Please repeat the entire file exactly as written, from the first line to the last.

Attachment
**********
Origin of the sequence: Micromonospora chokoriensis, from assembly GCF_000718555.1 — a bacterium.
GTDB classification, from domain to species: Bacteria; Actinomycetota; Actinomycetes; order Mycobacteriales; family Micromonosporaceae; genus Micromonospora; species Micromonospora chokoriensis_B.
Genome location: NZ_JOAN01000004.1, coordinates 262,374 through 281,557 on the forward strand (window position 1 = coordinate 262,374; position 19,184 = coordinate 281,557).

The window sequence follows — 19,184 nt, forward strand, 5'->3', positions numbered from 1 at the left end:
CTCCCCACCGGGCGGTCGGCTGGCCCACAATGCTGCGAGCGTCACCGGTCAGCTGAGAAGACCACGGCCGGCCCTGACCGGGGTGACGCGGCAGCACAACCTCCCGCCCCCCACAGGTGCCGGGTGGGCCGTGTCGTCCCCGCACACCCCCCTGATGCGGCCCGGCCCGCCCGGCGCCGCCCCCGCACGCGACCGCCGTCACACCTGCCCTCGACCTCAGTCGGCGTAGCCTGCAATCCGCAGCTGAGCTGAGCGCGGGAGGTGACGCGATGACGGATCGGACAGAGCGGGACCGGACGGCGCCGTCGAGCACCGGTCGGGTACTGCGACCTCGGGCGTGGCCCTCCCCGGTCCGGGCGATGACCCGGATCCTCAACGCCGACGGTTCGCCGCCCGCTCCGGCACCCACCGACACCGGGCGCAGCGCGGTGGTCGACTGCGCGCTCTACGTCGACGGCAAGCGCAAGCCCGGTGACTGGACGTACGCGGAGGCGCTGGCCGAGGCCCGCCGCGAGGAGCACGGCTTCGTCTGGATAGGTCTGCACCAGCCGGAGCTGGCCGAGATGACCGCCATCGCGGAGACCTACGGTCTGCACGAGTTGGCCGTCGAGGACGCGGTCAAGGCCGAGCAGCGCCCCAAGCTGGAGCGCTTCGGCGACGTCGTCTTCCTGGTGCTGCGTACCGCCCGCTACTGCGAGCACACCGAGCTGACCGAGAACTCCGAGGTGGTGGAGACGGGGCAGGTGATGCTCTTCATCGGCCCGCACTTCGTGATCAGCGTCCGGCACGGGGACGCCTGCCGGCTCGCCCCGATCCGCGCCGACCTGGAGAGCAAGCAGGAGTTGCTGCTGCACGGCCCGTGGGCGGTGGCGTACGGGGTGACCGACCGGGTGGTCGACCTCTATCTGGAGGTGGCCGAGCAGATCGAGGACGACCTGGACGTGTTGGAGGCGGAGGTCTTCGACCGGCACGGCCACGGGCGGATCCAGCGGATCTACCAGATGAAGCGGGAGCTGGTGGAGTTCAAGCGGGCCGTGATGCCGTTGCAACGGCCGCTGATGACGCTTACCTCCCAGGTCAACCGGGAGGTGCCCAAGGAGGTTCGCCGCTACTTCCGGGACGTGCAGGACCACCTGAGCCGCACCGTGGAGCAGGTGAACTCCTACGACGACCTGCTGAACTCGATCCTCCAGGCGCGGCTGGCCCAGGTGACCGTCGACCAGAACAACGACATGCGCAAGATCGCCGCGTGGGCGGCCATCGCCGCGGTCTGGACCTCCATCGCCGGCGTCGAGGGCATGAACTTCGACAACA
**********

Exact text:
Origin of the sequence: Micromonospora chokoriensis, from assembly GCF_000718555.1 — a bacterium.
GTDB classification, from domain to species: Bacteria; Actinomycetota; Actinomycetes; order Mycobacteriales; family Micromonosporaceae; genus Micromonospora; species Micromonospora chokoriensis_B.
Genome location: NZ_JOAN01000004.1, coordinates 262,374 through 281,557 on the forward strand (window position 1 = coordinate 262,374; position 19,184 = coordinate 281,557).

The window sequence follows — 19,184 nt, forward strand, 5'->3', positions numbered from 1 at the left end:
CTCCCCACCGGGCGGTCGGCTGGCCCACAATGCTGCGAGCGTCACCGGTCAGCTGAGAAGACCACGGCCGGCCCTGACCGGGGTGACGCGGCAGCACAACCTCCCGCCCCCCACAGGTGCCGGGTGGGCCGTGTCGTCCCCGCACACCCCCCTGATGCGGCCCGGCCCGCCCGGCGCCGCCCCCGCACGCGACCGCCGTCACACCTGCCCTCGACCTCAGTCGGCGTAGCCTGCAATCCGCAGCTGAGCTGAGCGCGGGAGGTGACGCGATGACGGATCGGACAGAGCGGGACCGGACGGCGCCGTCGAGCACCGGTCGGGTACTGCGACCTCGGGCGTGGCCCTCCCCGGTCCGGGCGATGACCCGGATCCTCAACGCCGACGGTTCGCCGCCCGCTCCGGCACCCACCGACACCGGGCGCAGCGCGGTGGTCGACTGCGCGCTCTACGTCGACGGCAAGCGCAAGCCCGGTGACTGGACGTACGCGGAGGCGCTGGCCGAGGCCCGCCGCGAGGAGCACGGCTTCGTCTGGATAGGTCTGCACCAGCCGGAGCTGGCCGAGATGACCGCCATCGCGGAGACCTACGGTCTGCACGAGTTGGCCGTCGAGGACGCGGTCAAGGCCGAGCAGCGCCCCAAGCTGGAGCGCTTCGGCGACGTCGTCTTCCTGGTGCTGCGTACCGCCCGCTACTGCGAGCACACCGAGCTGACCGAGAACTCCGAGGTGGTGGAGACGGGGCAGGTGATGCTCTTCATCGGCCCGCACTTCGTGATCAGCGTCCGGCACGGGGACGCCTGCCGGCTCGCCCCGATCCGCGCCGACCTGGAGAGCAAGCAGGAGTTGCTGCTGCACGGCCCGTGGGCGGTGGCGTACGGGGTGACCGACCGGGTGGTCGACCTCTATCTGGAGGTGGCCGAGCAGATCGAGGACGACCTGGACGTGTTGGAGGCGGAGGTCTTCGACCGGCACGGCCACGGGCGGATCCAGCGGATCTACCAGATGAAGCGGGAGCTGGTGGAGTTCAAGCGGGCCGTGATGCCGTTGCAACGGCCGCTGATGACGCTTACCTCCCAGGTCAACCGGGAGGTGCCCAAGGAGGTTCGCCGCTACTTCCGGGACGTGCAGGACCACCTGAGCCGCACCGTGGAGCAGGTGAACTCCTACGACGACCTGCTGAACTCGATCCTCCAGGCGCGGCTGGCCCAGGTGACCGTCGACCAGAACAACGACATGCGCAAGATCGCCGCGTGGGCGGCCATCGCCGCGGTCTGGACCTCCATCGCCGGCGTCGAGGGCATGAACTTCGACAACA